However, while plants love CO2, it's clearly quite toxic to humans, and most other animal species, if it gets to higher concentrations. Higher amounts of CO2 are also increasing the warming effect, as detailed further here again. If we want to decrease our warming, we need to decrease our CO2 emissions, and increase our numbers of trees to take the CO2 out of the atmosphere that we've already put there.

Global warming has not increased natural disasters
This one is almost observably false. There certainly has been an increase in both the number and intensity of natural disasters, as you can read about fairly quickly here (with a nice graph). A telling sign in Australia - where I live - is that each year, the "fire season" gets longer. We have a history of bushfires in Australia, and the "fire season" (usually just over summer) is when you get most of them. Each year, that season has been getting longer, and stretching through more of the year, leading the CEO of the Bushfire and Natural Hazards Cooperative Research Centre to say that there's now a danger year-round.
So the only way to say that global warming hasn't increased natural disasters, is to say that these are caused by something else. But that seems very unlikely. As this page goes into detail on, more and more indications are pointing to the likelihood that these are the result of climate change, or that climate change will result in effects like those we are seeing.

Policy must respect scientific and economic realities
This is basically putting the focus back on money. It's saying, "we have no reason to panic - and if we do this now, we're pouring money down the drain." This is where I will come back briefly to the note I made before this, that several of these scientists may be being backed by fossil fuel companies. And indeed, if we go down this path, they are going to lose money. Big money. They're the ones that stand to lose the most, and have known as much for a long time, and have been intentionally fighting against efforts to reduce climate change.
To answer the point more directly, though - it really comes down to whether you think this is an emergency, or just a serious issue, or not an issue at all. If it's the former, then any economic loss in the short-term is mitigated by the prevention of catastrophic loss that would have happened. If it's the middle, then there's good evidence to say that climate change policies, such as putting limits on carbon emissions, only have a very minor impact on the economy, and an overall positive impact. And if you think that there's no issue, by now - then there's not much I can do to convince you, and you'll think that any spending of money on this is a waste.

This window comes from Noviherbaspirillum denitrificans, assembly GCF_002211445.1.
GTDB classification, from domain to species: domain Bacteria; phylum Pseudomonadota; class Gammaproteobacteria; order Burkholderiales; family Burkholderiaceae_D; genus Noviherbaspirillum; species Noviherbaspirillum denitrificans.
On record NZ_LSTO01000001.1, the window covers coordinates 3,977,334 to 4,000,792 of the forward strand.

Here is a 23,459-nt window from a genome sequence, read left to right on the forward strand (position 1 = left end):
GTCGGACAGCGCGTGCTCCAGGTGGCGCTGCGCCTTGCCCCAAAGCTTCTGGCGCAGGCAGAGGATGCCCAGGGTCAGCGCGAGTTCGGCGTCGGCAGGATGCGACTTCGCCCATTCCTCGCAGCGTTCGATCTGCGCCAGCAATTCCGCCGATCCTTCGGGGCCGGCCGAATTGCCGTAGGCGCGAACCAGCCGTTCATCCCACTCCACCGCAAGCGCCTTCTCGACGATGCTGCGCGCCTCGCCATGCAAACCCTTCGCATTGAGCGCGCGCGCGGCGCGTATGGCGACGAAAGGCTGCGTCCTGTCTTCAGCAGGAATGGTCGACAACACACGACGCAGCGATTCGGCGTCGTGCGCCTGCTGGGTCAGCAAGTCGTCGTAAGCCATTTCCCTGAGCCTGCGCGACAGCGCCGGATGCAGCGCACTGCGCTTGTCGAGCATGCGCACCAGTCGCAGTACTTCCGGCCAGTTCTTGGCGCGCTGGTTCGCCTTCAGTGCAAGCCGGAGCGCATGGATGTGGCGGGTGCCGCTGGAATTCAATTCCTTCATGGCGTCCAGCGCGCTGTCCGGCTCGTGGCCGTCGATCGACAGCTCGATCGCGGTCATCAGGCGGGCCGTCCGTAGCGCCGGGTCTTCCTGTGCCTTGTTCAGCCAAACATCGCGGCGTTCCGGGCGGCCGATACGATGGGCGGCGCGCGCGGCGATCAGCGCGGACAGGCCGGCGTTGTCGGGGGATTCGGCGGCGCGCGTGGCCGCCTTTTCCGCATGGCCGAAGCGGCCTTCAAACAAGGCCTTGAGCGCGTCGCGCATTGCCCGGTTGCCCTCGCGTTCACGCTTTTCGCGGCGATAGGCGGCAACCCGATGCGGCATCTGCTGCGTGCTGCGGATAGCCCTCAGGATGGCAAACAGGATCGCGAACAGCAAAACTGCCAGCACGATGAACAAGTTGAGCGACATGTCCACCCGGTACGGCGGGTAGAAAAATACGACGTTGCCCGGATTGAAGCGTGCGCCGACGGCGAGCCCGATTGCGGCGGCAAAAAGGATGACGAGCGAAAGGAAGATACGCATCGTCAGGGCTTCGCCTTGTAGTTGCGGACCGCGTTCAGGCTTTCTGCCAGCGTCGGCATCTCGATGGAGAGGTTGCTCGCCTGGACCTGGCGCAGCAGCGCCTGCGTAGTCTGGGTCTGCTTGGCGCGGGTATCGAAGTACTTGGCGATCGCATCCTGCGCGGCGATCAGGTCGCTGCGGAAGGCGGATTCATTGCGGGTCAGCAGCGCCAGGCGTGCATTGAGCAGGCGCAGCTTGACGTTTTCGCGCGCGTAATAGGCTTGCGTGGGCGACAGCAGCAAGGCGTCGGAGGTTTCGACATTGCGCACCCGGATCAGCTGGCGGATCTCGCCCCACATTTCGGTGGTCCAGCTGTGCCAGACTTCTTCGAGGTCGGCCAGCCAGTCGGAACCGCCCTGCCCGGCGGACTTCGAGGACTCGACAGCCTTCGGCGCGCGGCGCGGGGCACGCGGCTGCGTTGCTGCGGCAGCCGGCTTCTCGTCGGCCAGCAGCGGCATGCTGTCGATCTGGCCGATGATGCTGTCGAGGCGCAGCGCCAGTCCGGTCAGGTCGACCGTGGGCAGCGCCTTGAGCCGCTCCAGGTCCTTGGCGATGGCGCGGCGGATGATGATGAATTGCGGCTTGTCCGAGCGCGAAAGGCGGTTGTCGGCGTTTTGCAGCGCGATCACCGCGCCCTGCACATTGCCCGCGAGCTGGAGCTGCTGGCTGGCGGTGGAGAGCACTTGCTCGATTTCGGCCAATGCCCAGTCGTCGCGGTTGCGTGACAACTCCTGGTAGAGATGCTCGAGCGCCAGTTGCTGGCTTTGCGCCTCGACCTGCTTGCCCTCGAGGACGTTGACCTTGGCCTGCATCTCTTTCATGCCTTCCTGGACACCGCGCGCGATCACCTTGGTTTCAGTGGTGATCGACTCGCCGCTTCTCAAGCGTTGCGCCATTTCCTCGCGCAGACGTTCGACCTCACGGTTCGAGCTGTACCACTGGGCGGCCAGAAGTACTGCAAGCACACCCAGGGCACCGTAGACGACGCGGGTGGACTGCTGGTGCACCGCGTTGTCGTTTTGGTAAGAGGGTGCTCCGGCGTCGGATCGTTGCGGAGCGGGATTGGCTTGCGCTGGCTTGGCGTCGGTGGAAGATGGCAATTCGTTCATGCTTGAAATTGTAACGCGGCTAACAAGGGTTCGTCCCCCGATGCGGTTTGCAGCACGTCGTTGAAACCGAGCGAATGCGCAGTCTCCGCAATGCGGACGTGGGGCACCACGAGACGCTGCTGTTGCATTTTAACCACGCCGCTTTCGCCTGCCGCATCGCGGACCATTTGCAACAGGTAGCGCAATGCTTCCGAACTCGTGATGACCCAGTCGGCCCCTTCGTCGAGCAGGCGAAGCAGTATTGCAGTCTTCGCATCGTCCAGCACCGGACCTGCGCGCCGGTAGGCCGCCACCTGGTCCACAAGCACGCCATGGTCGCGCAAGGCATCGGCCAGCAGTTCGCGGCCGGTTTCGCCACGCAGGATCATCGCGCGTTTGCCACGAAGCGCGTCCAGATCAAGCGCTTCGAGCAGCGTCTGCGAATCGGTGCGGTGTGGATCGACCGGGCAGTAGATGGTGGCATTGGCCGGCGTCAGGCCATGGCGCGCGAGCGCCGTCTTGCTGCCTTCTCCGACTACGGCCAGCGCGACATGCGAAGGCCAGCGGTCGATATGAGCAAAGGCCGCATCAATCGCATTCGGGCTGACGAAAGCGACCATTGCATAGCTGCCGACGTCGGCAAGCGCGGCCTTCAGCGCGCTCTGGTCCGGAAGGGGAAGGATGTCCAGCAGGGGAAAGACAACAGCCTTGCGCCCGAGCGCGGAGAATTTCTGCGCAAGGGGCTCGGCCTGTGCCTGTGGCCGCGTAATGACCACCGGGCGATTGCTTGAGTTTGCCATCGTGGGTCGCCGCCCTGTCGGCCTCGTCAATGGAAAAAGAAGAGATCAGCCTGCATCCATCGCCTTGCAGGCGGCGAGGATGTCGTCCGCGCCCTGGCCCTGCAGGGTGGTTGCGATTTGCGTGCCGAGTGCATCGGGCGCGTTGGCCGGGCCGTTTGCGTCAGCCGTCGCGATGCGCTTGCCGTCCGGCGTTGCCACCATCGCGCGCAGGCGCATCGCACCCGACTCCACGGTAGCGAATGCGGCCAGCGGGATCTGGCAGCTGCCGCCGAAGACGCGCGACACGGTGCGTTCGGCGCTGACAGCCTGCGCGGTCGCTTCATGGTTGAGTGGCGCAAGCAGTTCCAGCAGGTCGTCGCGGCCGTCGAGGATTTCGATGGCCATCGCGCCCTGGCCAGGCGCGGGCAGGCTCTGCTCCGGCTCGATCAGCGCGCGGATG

There is no climate emergency
Many would disagree. Many would say, in fact, that we've already passed dangerous points, where there will be irreversible damage to the ecosystem. Depending on who you listen to, we may have no time at all, or a very short amount of time.
And when people hear that, it can be shocking. People don't want to hear that things are going to change, and get worse. People want to hear that it's all going to be normal, and they'll fight to preserve that normal. They'll fight to ignore or dismiss anything that might disrupt that normal. And that's what we see happening. We see people denying that anything is wrong, fighting to keep their 9-to-5 normality, fighting to keep economic stability, and shutting their ears to the doomsayers.
It's a psychological phenomenon that's well-documented, and it's called normalcy bias. It's kinda when you get the "freeze" response instead of the "fight" or "flight" ones, but it's not just an in-the-moment thing. It's also a mental attitude, and an issue with brain psychology. As in, it's normal for us to have! 
How do we break out of it? Generally, by someone else pulling us out. From someone else pointing out to us what's happening, the dangers, the situation that is around us. The truck that's rushing towards you, the plane that you're in having crashed, or the cyclone on the horizon. The problem is, climate change is much less visible, for the most part. People can't see it, and so they can feel like it's not real, or not important, or not urgent. It will be fine.

But unless we take some very real and serious action right now, no, it won't be.

Thanks for those that have read all of this and stuck with it for the long haul. Please be somewhat civil in the comments, if you decide to leave some. If you're looking for what to do next - check out Extinction Rebellion on Facebook. They typically have pages local to your country and/or state as well. They're generally pretty good at keeping on top of what's happening, and keeping people informed about developments, as well as encouraging and facilitating action (particularly in the face of very inactive governments).